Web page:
The strongest argument that can be made as to why all radical activists should study the life and works of Lucy Parsons is that the FBI wants you to know nothing about her.
Lucy Parsons died in 1942, at the age of 89, in a house-fire in Chicago — the city in which she lived most of her life. The ashes had hardly cooled before the Chicago police raided the remains of her home, confiscated all 3,000 volumes of literature and writings on “sex, socialism, and anarchy,” which constituted her personal library, and turned it over to the FBI. Tragically, and despite her comrades’ repeated inquiries, this treasure trove of revolutionary material was never again to see the light of day.
Indeed, the Chicago police had ample reason to want to bury Parsons’ legacy as quickly as possible. In their own words, she was “more dangerous than a thousand rioters.” For virtually the entirety of the last 40 years of her life, the Chicago police tried to bar her from making any public speeches, and routinely arrested her for the ‘crime’ of handing out revolutionary pamphlets on the street. Famed labor historian Studs Terkel even noted how rare of a privilege it was to hear Parsons address a large audience in her later years, owing to the constant police harassment.
Overlooked by History
Partially because so much of her own writings were ‘disappeared’ by the government, and partially because she was a revolutionary woman of color speaking out against the injustices of a capitalist society run by white men, Lucy Parsons is one of the least known of the major figures in the history of revolutionary socialism in the U.S. Much like her long-time comrades and friends, Eugene Debs, William “Big Bill” Haywood, and Elizabeth Gurley Flynn, Lucy Parsons made a tremendous contribution to the birth of America’s turn-of-the-century, revolutionary working-class movement; a movement which continues to this day to shape the character of class struggle and revolutionary politics in this country.
Historian Robin Kelley argues that Lucy Parsons was not only “the most prominent black woman radical of the late nineteenth century,” but was also “one of the brightest lights in the history of revolutionary socialism.” Historian John McClendon writes that she is notable for being the “first black activist to associate with the revolutionary left in America.”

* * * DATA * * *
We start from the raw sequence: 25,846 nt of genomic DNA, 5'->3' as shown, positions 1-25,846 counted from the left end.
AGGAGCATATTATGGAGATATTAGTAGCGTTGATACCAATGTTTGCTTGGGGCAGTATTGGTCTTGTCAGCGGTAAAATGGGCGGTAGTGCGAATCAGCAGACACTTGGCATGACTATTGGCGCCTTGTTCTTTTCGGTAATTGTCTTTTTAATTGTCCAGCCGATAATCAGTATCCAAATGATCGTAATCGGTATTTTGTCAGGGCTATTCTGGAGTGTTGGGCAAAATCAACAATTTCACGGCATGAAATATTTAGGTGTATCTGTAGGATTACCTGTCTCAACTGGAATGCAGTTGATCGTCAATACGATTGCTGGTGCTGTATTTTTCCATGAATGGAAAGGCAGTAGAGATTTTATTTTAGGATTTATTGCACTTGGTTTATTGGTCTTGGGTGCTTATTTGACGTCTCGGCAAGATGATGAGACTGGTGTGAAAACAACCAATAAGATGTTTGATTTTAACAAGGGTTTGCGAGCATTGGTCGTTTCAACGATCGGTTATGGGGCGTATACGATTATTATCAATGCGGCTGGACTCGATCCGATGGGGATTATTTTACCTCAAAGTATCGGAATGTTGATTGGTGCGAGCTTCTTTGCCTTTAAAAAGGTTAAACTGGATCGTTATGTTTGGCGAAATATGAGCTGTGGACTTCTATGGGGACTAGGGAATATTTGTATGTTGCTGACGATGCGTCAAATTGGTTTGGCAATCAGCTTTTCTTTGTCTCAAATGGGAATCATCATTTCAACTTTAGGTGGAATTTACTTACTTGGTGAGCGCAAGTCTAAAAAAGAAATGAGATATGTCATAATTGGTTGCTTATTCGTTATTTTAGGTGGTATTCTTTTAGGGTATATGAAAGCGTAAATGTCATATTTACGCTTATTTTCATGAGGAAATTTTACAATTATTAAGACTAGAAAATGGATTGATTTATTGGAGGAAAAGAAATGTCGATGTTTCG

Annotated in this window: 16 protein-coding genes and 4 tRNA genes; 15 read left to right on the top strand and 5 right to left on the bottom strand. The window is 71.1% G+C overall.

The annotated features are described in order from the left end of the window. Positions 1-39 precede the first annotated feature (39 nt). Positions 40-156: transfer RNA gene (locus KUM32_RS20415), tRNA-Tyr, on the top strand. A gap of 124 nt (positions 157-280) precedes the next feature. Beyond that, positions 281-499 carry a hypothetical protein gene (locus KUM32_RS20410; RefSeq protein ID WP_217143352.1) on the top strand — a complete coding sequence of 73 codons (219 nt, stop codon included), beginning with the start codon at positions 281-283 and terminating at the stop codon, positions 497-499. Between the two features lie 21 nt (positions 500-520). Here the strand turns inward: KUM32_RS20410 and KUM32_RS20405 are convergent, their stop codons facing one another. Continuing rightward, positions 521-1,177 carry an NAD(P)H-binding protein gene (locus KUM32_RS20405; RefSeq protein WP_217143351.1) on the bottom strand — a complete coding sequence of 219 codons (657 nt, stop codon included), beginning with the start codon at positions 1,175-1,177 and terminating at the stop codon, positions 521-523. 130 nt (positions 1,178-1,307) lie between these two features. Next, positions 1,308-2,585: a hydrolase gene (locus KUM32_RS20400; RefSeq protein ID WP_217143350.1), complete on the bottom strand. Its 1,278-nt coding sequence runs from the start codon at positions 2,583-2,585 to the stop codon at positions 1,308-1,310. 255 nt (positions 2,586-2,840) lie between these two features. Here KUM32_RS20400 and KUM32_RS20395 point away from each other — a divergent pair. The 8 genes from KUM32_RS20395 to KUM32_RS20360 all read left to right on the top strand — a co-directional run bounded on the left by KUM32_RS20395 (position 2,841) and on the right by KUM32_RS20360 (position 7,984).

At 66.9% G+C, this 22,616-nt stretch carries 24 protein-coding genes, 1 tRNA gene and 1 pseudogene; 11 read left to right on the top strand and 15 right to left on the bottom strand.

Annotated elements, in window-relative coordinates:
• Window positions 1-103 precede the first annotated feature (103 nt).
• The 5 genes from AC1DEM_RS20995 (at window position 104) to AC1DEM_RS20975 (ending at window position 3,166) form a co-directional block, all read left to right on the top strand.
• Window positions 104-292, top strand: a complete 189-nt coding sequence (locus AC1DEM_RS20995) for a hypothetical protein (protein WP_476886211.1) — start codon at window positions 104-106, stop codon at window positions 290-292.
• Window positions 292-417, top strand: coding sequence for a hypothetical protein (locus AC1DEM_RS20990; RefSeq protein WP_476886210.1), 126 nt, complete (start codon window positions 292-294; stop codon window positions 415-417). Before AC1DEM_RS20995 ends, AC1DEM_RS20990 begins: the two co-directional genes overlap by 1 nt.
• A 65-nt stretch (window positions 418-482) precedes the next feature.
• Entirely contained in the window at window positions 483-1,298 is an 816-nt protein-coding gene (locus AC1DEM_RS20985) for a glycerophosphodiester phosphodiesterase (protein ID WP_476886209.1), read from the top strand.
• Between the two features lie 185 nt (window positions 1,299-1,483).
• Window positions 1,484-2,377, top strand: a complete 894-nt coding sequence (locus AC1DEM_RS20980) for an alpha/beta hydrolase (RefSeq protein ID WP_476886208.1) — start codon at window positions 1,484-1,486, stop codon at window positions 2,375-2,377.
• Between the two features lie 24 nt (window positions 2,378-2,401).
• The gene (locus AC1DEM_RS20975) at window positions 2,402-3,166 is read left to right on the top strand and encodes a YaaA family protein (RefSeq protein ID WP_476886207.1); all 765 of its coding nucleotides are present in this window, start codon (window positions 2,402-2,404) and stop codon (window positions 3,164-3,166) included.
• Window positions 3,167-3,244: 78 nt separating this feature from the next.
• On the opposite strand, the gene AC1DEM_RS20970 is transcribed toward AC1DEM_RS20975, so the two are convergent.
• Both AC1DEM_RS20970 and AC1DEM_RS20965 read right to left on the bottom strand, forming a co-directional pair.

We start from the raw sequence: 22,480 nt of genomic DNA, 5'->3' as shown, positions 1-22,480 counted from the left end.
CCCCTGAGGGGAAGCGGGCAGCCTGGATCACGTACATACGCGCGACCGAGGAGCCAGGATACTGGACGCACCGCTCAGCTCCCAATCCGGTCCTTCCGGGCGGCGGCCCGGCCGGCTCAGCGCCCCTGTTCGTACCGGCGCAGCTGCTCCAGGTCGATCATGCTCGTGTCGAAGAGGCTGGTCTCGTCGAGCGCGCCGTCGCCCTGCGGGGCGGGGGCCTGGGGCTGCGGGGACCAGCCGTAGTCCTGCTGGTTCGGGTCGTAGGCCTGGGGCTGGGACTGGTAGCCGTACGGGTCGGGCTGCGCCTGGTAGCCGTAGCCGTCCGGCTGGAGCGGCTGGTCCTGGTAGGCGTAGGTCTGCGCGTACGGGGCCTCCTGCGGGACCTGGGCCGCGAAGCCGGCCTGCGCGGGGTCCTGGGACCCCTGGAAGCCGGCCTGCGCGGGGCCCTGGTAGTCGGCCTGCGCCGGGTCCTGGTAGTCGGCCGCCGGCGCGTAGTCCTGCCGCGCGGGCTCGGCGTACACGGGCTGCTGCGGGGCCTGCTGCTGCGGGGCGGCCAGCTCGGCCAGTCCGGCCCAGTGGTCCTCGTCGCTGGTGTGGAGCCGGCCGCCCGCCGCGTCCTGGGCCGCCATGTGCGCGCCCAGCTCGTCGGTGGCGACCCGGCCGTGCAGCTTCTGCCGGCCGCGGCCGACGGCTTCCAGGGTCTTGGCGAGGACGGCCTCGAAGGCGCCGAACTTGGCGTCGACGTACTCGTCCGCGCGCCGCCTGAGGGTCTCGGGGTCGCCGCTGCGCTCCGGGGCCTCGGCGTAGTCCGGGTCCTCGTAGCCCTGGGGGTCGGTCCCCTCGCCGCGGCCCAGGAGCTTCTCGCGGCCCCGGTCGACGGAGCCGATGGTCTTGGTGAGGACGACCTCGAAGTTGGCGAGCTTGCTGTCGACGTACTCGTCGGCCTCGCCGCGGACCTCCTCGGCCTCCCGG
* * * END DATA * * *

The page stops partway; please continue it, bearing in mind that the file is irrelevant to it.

More often than not, however, if Lucy Parsons is mentioned as an historical figure, she is noted merely as the “wife of Albert Parsons,” a man who had gained international notoriety after he was executed in 1887 by the state of Illinois for his revolutionary activities.
Unfortunately, this slight extends beyond solely ‘mainstream’ historians, including supposedly left-wing intellectuals as well. For instance, in the 1960s, the feminist editors of Radcliffe College’s three-volume work, Notable American Women, decided to leave Parsons out of their study on the grounds that she was “largely propelled by her husband’s fate” and was a “pathetic figure, living in the past and crying injustice” after her husband’s execution.
Even contemporaries of Lucy Parsons, such as the popular anarchist-feminist Emma Goldman (with whom Lucy Parsons became a life-long political opponent), accused Parsons of being an otherwise unimportant opportunist who simply rode upon the cape of her husband’s martyrdom, describing her as nothing more than one of those wives of “anarchists who marry women who are millions of miles removed from their ideas.”
None of this, however, is to diminish the historical importance of Albert Parsons and the events leading up to his execution; and while it is true that Lucy Parsons spent much of her life addressing the crime that was her husband’s murder at the hands of the capitalist state, nonetheless, her political activity and impact on history extend far beyond the scope of that single tragedy. In fact, the work that she lent her energies to in the years following Albert’s execution are of equal (if not greater) importance than anything he had been able to add to the fight for workers’ emancipation in the course of a life that was sadly cut short.
A friend and I are no longer allowed to end up on the topic of “What’s the better song: Free Bird or Bohemian Rhapsody?” because it always devolves into Queen Vs. Skynyrd fight, Freddie’s death gets thrown in my face, and I feel the urge to get violent.
But Bohemian Rhapsody’s the better song hands down, and Queen’s the better band. No contest really. Just sayin’.